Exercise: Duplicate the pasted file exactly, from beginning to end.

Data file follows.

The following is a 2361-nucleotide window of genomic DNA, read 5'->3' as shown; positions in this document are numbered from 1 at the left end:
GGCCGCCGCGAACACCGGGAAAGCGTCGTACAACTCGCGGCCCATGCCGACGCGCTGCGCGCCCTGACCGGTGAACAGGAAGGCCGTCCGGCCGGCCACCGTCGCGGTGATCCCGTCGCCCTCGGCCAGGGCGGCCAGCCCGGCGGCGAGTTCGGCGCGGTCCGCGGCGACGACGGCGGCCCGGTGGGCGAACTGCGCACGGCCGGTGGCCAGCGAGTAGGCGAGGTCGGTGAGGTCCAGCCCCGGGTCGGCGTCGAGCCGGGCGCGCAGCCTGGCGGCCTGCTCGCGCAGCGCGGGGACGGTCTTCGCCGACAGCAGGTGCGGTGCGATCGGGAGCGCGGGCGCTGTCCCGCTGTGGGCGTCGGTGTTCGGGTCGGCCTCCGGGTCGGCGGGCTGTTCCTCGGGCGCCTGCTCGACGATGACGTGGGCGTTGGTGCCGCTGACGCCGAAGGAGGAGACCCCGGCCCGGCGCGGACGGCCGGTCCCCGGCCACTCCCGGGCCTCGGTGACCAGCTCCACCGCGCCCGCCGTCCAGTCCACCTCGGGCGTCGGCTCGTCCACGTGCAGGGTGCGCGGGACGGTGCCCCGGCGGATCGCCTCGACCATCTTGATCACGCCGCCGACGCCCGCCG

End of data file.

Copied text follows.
The following is a 2361-nucleotide window of genomic DNA, read 5'->3' as shown; positions in this document are numbered from 1 at the left end:
GGCCGCCGCGAACACCGGGAAAGCGTCGTACAACTCGCGGCCCATGCCGACGCGCTGCGCGCCCTGACCGGTGAACAGGAAGGCCGTCCGGCCGGCCACCGTCGCGGTGATCCCGTCGCCCTCGGCCAGGGCGGCCAGCCCGGCGGCGAGTTCGGCGCGGTCCGCGGCGACGACGGCGGCCCGGTGGGCGAACTGCGCACGGCCGGTGGCCAGCGAGTAGGCGAGGTCGGTGAGGTCCAGCCCCGGGTCGGCGTCGAGCCGGGCGCGCAGCCTGGCGGCCTGCTCGCGCAGCGCGGGGACGGTCTTCGCCGACAGCAGGTGCGGTGCGATCGGGAGCGCGGGCGCTGTCCCGCTGTGGGCGTCGGTGTTCGGGTCGGCCTCCGGGTCGGCGGGCTGTTCCTCGGGCGCCTGCTCGACGATGACGTGGGCGTTGGTGCCGCTGACGCCGAAGGAGGAGACCCCGGCCCGGCGCGGACGGCCGGTCCCCGGCCACTCCCGGGCCTCGGTGACCAGCTCCACCGCGCCCGCCGTCCAGTCCACCTCGGGCGTCGGCTCGTCCACGTGCAGGGTGCGCGGGACGGTGCCCCGGCGGATCGCCTCGACCATCTTGATCACGCCGCCGACGCCCGCCG